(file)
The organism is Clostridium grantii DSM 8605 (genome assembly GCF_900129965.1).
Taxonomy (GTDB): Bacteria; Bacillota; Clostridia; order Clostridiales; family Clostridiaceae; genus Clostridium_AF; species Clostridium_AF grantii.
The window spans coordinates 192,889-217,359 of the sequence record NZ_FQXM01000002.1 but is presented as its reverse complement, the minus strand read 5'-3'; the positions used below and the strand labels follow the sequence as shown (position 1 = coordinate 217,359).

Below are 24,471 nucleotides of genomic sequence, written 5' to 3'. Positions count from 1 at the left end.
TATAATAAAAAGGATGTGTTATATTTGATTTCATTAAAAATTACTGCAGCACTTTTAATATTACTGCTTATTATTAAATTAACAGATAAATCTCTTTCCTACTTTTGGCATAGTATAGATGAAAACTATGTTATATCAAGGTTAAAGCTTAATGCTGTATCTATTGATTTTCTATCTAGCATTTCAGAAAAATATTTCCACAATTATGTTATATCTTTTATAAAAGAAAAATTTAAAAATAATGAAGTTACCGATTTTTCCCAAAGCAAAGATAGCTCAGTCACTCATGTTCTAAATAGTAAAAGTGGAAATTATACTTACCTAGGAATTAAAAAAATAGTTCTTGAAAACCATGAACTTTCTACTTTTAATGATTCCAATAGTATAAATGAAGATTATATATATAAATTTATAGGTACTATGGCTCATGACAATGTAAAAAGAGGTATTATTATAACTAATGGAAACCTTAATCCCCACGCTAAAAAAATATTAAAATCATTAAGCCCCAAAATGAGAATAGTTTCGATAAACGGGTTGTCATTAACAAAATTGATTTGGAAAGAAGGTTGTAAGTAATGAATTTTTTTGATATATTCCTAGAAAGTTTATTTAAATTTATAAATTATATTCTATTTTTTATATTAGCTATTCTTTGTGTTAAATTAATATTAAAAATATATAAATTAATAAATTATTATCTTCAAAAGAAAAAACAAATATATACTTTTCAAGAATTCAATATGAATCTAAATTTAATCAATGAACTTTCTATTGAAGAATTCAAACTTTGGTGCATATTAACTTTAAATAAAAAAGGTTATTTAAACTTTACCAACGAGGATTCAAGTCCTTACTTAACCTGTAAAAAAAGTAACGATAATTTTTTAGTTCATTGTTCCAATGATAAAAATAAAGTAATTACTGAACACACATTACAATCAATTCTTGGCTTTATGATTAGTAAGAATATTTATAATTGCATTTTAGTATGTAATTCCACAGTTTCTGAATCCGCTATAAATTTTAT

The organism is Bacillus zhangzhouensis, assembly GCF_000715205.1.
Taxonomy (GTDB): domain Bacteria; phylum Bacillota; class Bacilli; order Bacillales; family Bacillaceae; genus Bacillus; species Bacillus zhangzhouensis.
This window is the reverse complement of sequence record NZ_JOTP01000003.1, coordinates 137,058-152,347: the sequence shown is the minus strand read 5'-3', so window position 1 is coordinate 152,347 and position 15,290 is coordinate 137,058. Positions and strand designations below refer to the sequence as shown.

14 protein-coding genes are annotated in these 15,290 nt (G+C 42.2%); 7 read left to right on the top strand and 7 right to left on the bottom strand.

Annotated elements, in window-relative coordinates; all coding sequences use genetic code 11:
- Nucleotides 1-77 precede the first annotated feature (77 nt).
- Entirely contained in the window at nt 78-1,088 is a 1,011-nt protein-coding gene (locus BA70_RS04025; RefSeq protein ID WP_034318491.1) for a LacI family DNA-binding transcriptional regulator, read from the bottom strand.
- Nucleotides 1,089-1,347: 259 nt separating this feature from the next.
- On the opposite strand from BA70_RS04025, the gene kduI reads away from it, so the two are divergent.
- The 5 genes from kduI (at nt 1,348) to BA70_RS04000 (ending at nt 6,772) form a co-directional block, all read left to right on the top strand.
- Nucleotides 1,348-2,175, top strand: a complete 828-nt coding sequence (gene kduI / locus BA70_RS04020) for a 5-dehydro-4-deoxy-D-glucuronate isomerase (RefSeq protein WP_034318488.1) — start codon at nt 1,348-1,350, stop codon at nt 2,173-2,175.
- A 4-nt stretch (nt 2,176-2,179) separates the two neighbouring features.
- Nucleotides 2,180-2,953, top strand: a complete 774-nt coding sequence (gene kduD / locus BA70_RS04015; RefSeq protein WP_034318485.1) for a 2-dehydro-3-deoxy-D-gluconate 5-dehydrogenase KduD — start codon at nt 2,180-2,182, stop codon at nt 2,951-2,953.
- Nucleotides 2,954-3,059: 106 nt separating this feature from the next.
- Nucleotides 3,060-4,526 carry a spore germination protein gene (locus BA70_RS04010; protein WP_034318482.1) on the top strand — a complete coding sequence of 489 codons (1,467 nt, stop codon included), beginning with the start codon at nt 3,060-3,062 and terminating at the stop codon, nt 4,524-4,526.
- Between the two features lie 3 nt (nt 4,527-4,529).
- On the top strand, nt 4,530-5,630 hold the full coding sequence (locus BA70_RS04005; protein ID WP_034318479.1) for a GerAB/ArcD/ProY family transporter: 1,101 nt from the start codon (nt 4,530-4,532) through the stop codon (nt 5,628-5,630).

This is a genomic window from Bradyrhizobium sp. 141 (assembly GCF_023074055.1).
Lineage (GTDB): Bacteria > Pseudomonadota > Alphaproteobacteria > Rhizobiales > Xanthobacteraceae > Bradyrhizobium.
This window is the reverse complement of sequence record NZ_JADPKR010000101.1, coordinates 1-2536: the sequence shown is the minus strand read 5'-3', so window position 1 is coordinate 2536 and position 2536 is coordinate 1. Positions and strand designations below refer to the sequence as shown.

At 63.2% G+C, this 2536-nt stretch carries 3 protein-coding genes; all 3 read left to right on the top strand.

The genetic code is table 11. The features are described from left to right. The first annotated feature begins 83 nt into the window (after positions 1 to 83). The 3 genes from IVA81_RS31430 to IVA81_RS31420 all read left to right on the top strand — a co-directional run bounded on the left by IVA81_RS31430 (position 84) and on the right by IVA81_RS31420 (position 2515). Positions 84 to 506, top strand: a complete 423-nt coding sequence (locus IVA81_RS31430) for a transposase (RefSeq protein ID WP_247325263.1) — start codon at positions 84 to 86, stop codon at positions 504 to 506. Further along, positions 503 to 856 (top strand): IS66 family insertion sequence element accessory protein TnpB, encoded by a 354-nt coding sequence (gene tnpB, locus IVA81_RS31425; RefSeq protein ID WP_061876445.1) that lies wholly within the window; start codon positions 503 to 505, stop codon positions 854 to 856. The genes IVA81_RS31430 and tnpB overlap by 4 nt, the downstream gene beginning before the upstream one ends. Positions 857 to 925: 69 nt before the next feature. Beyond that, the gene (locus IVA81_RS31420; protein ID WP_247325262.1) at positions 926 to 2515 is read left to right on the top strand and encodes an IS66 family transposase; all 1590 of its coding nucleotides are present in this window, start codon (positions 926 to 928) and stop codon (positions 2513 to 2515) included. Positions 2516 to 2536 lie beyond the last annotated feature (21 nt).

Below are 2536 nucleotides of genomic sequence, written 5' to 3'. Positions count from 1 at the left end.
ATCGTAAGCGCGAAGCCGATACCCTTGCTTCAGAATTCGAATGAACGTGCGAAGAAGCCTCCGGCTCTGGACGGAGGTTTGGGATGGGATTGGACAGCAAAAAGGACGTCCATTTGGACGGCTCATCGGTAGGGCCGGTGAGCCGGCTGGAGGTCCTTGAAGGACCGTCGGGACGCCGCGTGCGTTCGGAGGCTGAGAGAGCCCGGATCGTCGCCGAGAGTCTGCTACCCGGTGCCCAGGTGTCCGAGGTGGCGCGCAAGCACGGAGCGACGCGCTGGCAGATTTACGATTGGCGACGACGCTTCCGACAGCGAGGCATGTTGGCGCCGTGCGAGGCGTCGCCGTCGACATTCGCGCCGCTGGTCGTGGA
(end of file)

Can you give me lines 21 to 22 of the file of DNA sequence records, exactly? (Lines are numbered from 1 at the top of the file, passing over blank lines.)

- Between the two features lie 3 nt (nt 4,527-4,529).
- On the top strand, nt 4,530-5,630 hold the full coding sequence (locus BA70_RS04005; protein ID WP_034318479.1) for a GerAB/ArcD/ProY family transporter: 1,101 nt from the start codon (nt 4,530-4,532) through the stop codon (nt 5,628-5,630).